As a child, I had a plastic toy camera. It was cheap, during a time when “made in China” meant low-cost and inferior.
The primitive, plastic lens and crude, tiny viewfinder made taking pictures a process of experimentation. Lacking precision, photographs were the result of chance rather than skill.
Looking at the printed photos, I marveled at the strangely interesting effects that gave the images an other-worldly appearance. I knew nothing of what I was seeing, only that these distortions and defects added to the picture’s interest for me. They became dreamscapes I could escape into, visions of an alternate reality.
Later, I came to understand what the word “surreal” meant and how it related to what I saw in the photos. Forty years later, I learned that my cheap plastic camera was prized by photographers in search of its low-fidelity aesthetic. The light leaks, blurry, soft-focus and display vignetting were the qualities that made this camera highly sought after among collectors.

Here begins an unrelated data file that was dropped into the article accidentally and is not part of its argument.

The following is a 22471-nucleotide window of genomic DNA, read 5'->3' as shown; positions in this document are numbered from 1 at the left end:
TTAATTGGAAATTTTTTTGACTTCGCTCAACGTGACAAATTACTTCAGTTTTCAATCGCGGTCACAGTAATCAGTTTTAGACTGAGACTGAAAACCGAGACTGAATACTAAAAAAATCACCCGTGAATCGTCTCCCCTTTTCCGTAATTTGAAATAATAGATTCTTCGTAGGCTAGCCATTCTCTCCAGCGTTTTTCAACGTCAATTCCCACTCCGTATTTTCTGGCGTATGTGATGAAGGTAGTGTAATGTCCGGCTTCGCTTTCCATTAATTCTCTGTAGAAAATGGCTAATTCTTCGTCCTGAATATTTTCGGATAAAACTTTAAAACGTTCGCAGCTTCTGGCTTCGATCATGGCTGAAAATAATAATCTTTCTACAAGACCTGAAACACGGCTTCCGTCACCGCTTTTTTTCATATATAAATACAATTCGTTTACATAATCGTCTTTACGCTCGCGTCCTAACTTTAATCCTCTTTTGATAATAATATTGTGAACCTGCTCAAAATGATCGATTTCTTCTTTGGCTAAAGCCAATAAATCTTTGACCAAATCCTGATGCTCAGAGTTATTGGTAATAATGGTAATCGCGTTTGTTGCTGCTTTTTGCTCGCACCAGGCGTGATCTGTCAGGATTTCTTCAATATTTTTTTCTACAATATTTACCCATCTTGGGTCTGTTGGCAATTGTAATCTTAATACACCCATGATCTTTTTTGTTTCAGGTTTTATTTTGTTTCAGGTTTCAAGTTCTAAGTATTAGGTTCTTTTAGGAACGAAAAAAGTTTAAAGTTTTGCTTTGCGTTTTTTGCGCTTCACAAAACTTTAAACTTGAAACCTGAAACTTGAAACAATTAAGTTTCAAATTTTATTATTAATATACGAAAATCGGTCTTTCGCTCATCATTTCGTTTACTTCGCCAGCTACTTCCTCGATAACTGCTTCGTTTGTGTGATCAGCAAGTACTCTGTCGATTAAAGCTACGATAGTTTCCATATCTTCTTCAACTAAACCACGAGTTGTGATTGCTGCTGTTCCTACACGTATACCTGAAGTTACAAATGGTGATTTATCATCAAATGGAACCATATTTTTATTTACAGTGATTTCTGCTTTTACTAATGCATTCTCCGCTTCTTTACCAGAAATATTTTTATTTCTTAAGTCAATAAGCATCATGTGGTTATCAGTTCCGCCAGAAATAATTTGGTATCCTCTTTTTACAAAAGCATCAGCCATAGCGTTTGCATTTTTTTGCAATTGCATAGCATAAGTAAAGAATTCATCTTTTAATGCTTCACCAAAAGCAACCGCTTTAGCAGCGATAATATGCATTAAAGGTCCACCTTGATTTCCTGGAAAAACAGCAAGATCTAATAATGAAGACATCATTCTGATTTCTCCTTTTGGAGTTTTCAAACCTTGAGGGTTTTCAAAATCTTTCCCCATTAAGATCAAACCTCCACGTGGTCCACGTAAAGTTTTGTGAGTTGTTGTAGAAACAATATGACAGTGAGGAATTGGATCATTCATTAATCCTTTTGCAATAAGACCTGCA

With the introduction of Adobe Photoshop, I discovered that I could manipulate photos and produce results similar to the dreamscapes that I treasured as a child. Even better, the ubiquitous iPhone brought with it a myriad of photo editing apps, with an endless resource of filters and effects.
As an amatuer photographer, I’ve continued to be fascinated by the juxtaposition of reality and dream worlds. My work has primarily focused on travel and architectural photography, as these were subjects I could quickly capture when my professional career took me to places all over the world for business meetings.
In recent years, I’ve become obsessed with street photography; my favorite subjects are people I encounter by chance, random interactions in fleeting moments. The stories in their eyes are rich, powerful, sad and hopeful.